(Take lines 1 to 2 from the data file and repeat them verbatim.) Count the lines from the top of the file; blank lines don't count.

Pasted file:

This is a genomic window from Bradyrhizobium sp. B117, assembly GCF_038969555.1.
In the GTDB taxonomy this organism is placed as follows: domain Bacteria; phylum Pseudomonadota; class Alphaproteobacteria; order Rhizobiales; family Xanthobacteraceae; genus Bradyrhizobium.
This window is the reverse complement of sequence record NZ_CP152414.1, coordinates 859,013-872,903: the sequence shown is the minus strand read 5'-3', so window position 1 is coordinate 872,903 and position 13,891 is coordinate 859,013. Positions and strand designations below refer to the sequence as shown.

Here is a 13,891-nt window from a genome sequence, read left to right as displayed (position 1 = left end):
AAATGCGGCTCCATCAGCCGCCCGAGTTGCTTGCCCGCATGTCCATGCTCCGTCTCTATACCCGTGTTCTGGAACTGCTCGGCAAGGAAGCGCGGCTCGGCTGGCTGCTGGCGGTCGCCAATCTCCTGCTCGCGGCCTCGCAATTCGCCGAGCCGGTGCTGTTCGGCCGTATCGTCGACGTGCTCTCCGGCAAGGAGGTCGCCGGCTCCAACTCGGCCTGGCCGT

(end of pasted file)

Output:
This is a genomic window from Bradyrhizobium sp. B117, assembly GCF_038969555.1.
In the GTDB taxonomy this organism is placed as follows: domain Bacteria; phylum Pseudomonadota; class Alphaproteobacteria; order Rhizobiales; family Xanthobacteraceae; genus Bradyrhizobium.